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Mathias T. - November 2, 2017 12:21 AM
I have an issue with the 2 following statements regarding Bicarbonate infusion:
1) (...) to increase the pH, the body has to blow off more CO2.
2) There are three patient populations where bicarbonate may be beneficial.
- Patients in cardiac arrest.
Isn't that totally contradictory ? I'm not really confident patients in cardiac arrest will be able to "blow off more CO2" and thus improve their pH.
Well of course that is only if you believe that statement 1) is true. It's an old and very prevalent "sciency" argument that infusing HCO3 will increase CO2 so much that the pH will not change, unless you can blow off all that extra CO2.
While it's true that infusing HCO3 will create a marginal rise in CO2, that CO2 conversion happens for only a small fraction of the infused HCO3, there's still plenty of HCO3 around, well enough to rise the pH even in the face of a small hike in CO2.
If you bellieve Stewart's theory more than the Henderson-Hasselbalch paradigm, the increase in SID will affect the pH more than the small rise in CO2.
This HCO3 become CO2 theory can easily be debunked by using the CO2 becomes HCO3 argument. Since the conversion between HCO3 and CO2 goes both ways (as it is an equilibrium as in many chemical reactions), you can argue that respiratory acidosis shouldn't occur if a patient stopped breathing, sine the rising CO2 would automagically be converted to HCO3 that would buffer the acidosis with no net change in pH... Of course this is total bullshit, but so goes the other way around....
Mathias T. - November 5, 2017 2:46 AM
To continue my rant, don't get me started on the intracellular acidosis bicarbonate infusion is supposed to create... I've never worked in a unit that had a bedside blood gas analyzer that provided the intracellular pH, so I have problems relating to an hypothetical theoretical notion that is parroted over and over by people who have never seen the phenomenon, have no idea if it ever exists and if it does, how frequent of clinically relevant it really is...
Do you have proof that insulin doesn't create intracellular hyperkalemia that could extend hospital stay by 2% ? Well, better be careful when you prescribe it then...
Fraser M. - November 6, 2017 1:44 PM
A good segment, but some things I noticed that gave me pause. I'll break them up into separate posts.
Dr. Swaminathan states “we can check for auto-PEEP by doing an inspiratory pause to measure Pplat. If Pplat is >30, you may need to disconnect the patient from the ventilator to allow for a full exhalation or turn down the respiratory rate.”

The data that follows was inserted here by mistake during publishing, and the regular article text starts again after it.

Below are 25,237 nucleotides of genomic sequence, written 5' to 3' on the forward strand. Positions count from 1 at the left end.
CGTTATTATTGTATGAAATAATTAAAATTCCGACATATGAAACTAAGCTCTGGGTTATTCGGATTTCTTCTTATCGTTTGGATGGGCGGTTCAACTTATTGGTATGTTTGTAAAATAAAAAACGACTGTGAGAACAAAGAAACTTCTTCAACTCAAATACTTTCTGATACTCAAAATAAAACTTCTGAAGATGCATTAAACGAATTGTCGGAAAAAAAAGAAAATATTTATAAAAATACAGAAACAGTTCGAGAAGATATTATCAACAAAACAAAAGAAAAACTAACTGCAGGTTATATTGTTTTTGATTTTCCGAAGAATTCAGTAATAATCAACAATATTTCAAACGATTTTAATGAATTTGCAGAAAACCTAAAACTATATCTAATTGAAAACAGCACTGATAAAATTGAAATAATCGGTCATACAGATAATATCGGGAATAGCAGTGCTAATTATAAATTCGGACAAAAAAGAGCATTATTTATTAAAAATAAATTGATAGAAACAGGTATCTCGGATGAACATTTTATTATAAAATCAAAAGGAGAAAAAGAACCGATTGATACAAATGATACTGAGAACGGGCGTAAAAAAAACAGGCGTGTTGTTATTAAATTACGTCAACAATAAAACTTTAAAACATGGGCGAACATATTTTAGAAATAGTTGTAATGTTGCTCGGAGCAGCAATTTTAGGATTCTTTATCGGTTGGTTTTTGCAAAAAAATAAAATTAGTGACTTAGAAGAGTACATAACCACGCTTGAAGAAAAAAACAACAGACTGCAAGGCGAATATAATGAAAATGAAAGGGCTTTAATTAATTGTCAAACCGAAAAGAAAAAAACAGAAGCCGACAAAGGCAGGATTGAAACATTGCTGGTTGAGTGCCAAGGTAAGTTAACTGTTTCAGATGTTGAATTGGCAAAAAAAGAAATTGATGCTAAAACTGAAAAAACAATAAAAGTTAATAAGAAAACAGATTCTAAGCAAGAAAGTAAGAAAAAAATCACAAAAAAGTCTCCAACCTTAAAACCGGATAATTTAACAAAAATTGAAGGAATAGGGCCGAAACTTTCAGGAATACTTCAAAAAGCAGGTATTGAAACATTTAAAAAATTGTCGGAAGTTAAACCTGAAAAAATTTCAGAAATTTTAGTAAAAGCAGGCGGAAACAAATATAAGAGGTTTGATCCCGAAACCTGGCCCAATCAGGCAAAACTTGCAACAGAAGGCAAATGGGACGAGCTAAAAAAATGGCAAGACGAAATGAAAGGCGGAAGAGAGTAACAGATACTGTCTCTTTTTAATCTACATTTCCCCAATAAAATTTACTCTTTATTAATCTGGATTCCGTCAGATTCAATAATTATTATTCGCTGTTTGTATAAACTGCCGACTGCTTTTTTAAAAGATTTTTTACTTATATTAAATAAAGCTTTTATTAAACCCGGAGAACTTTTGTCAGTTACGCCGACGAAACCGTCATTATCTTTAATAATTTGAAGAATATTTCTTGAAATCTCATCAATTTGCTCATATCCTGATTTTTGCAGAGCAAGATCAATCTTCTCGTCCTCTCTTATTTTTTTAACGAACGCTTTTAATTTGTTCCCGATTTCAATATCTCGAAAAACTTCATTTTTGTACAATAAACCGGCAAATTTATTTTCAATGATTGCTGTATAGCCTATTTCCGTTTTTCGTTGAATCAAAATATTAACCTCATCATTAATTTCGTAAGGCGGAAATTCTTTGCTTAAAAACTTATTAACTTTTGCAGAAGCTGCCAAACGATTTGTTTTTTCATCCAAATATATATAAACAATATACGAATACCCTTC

1. While it is true that the end behavior of auto-peep is a high Pplat, an elevated Pplat can occur for multiple reasons as it indicates the average alveolar pressure at the end of inspiration. This includes poor lung or chest wall compliance, pneumonia, ARDS, etc. Performing an EXHALATIONAL hold to measure pressure over set PEEP gives you an exact measurement of how much intrinsic PEEP a patient has as a result of incomplete exhalation (i-PEEP). It's a specific measurement that addresses air-trapping and it can be followed over time.
2. In a DKA patient whose pH is 7.0, talking about i-PEEP almost misses the point of a crucial aspect of the resuscitation. We shouldn't forget that the metabolic acidosis is the culprit here, and if you are venting them so much that they develop i-PEEP, you have probably maxed out the ventilator as a compensatory mechanism and you need a different strategy to deal with metabolic acidemia. Moreover, disconnecting them (as you might do for status asthmaticus) could be dangerous given their pH. In the setting of catastrophic acidosis and known auto-peep, it might be safer to re-paralyze and then attempt to reduce I-time, the tidal volume and/or PEEP first.
Mathias T. - November 8, 2017 5:42 AM
If you have a DKA patient that is dying of profound acidemia on a ventilator because you can't vent them hard enough to compensate, and haven't taken upon yourself to give them enough bicarb to correct the metabolic acidosis, then you have serious issues with your "no bicarb" dogma.... Intubating a patient who can't compensate from their severe DKA-related acidosis w/o first considering bicarb is a medical error in my book.
Gregory W. - November 18, 2017 7:02 PM